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Why You Should Doodle at Work

Topics: Data & Research
Doodling at work
Image Credit: Pexels /

Whether you’re bored at a meeting or just daydreaming at your desk, doodling with a pen and paper can be just the creative release your brain needs during a hectic workday. Not only that, studies show that doodling can actually help you remember valuable information.

Doodling is as old as time itself; Heck, even cavemen doodled. When you doodle, you’re not taking notes. Instead, you could be making geometric shapes, drawing images that represent a conversation you’re listening to, or simply expressing emotions.

Doodling is Simple

We’ve all taken pen to paper during a class or meeting and drawn something in the margins. You don’t have to be “artistic” to doodle, and that’s pretty freeing. Much like the adult coloring book trend, doodling allows anyone to create something on paper that is personal and often only makes sense to the doodler themselves. That ultimately makes it a stress-free task, with no “right” answer; Quite the relief when the rest of the world is so pressure-filled.

It Can Be Strategic

Some people use doodles to visually connect difficult concepts. You could doodle while in a difficult class to better solidify the ideas you’re hearing from the professor. Or you could use doodling to better explain concepts to a group of professionals.

Artist Brandy Agerbeck speaks around the world about the value of doodling in the boardroom. She works as a graphic facilitator, “the one person in the room mapping out the conversations and presentations for a wide variety of clients.” She can “transform your discussion into a tangible drawing that frees your best mind to focus, make more connections, generate new ideas and understand their work in new ways.”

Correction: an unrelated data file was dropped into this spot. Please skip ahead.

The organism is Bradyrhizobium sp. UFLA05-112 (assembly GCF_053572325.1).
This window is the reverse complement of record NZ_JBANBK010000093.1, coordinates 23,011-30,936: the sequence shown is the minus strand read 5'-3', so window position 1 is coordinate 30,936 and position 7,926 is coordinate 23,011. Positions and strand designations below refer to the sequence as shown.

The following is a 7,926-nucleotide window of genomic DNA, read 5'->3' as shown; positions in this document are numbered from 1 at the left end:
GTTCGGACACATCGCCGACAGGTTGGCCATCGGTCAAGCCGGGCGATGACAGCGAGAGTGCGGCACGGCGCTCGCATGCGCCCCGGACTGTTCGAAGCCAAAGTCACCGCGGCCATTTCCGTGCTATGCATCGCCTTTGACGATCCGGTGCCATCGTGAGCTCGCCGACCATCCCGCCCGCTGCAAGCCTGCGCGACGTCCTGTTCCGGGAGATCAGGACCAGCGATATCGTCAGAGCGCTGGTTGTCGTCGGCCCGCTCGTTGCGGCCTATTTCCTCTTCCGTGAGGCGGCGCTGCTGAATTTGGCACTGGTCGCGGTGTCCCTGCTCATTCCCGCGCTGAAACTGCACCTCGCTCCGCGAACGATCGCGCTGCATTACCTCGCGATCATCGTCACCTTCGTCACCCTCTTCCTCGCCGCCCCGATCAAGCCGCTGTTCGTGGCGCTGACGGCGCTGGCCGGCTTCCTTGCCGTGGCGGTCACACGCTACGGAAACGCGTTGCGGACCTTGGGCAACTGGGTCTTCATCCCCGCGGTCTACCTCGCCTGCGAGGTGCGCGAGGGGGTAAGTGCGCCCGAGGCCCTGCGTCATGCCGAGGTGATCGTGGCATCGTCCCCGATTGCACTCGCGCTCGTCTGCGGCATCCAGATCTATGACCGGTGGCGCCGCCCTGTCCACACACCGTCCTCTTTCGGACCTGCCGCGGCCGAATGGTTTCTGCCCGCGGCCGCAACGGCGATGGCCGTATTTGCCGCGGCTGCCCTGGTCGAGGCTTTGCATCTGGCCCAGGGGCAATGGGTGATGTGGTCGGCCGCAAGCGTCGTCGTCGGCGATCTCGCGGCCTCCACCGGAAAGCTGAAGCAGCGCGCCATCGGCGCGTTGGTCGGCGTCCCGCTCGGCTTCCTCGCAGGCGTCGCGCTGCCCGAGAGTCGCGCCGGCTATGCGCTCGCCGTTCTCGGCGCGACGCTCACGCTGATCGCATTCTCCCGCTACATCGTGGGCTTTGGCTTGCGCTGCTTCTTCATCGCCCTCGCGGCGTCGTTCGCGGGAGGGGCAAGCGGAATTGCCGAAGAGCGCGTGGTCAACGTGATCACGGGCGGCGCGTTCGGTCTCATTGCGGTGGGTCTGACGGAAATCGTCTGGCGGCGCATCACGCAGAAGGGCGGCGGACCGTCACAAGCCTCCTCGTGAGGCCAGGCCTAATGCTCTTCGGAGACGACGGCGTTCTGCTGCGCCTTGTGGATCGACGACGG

Drawing is for The Boss, Too

Doodler and author Sunni Brown noted on The Today Show that in her study of the art of doodling, she’s found that every American president has doodled on White House letterhead. Einstein doodled alongside complicated equations, and plenty of writers have created visualizations alongside their words, from Sylvia Plath to Mark Twain.

Doodling is Simply Good for Learning

According to a 2011 study published in The Lancet, doodling helps the “brain remain active by engaging its default networks—regions that maintain a baseline of activity in the cerebral cortex when outside stimuli are absent.” People who were encouraged to doodle while listening to a list of names were able to remember 29 percent more of the information on a surprise quiz later, according to a 2009 study in Applied Cognitive Psychology.

It would seem that doodling keeps the mental engine humming. “Doodling keeps you from falling asleep, or simply staring blankly when your brain has already turned off,” writes Dr. Srini Pillay in the Harvard Health Blog. “The permission to ‘free-draw’ keeps your brain online just a little while longer.”

What doodling doesn’t seem to help is your visual memory. So if you’re given the job of remembering a bunch of pictures, don’t doodle in order to try and lock them into your memory. Seems while we can listen and doodle at the same time, we can’t look and doodle all at once.

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